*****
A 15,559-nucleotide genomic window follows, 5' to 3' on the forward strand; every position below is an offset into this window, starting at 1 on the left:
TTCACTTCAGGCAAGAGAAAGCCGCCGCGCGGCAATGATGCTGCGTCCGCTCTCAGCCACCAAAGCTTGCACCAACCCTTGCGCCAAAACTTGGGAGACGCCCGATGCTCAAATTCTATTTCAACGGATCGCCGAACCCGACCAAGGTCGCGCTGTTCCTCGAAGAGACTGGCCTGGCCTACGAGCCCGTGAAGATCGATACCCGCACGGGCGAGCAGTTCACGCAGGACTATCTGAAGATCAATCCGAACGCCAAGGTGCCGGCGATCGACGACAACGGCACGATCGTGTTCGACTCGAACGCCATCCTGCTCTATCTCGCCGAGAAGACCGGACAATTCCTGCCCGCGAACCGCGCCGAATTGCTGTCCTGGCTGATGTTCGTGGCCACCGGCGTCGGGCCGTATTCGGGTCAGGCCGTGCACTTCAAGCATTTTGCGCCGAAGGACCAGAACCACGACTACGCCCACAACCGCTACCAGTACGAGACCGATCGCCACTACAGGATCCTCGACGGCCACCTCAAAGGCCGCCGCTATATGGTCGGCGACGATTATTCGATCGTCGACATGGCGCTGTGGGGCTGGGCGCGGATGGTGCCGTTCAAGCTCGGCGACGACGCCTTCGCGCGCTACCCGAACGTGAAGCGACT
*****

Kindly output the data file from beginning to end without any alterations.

A 15,559-nucleotide genomic window follows, 5' to 3' on the forward strand; every position below is an offset into this window, starting at 1 on the left:
TTCACTTCAGGCAAGAGAAAGCCGCCGCGCGGCAATGATGCTGCGTCCGCTCTCAGCCACCAAAGCTTGCACCAACCCTTGCGCCAAAACTTGGGAGACGCCCGATGCTCAAATTCTATTTCAACGGATCGCCGAACCCGACCAAGGTCGCGCTGTTCCTCGAAGAGACTGGCCTGGCCTACGAGCCCGTGAAGATCGATACCCGCACGGGCGAGCAGTTCACGCAGGACTATCTGAAGATCAATCCGAACGCCAAGGTGCCGGCGATCGACGACAACGGCACGATCGTGTTCGACTCGAACGCCATCCTGCTCTATCTCGCCGAGAAGACCGGACAATTCCTGCCCGCGAACCGCGCCGAATTGCTGTCCTGGCTGATGTTCGTGGCCACCGGCGTCGGGCCGTATTCGGGTCAGGCCGTGCACTTCAAGCATTTTGCGCCGAAGGACCAGAACCACGACTACGCCCACAACCGCTACCAGTACGAGACCGATCGCCACTACAGGATCCTCGACGGCCACCTCAAAGGCCGCCGCTATATGGTCGGCGACGATTATTCGATCGTCGACATGGCGCTGTGGGGCTGGGCGCGGATGGTGCCGTTCAAGCTCGGCGACGACGCCTTCGCGCGCTACCCGAACGTGAAGCGACT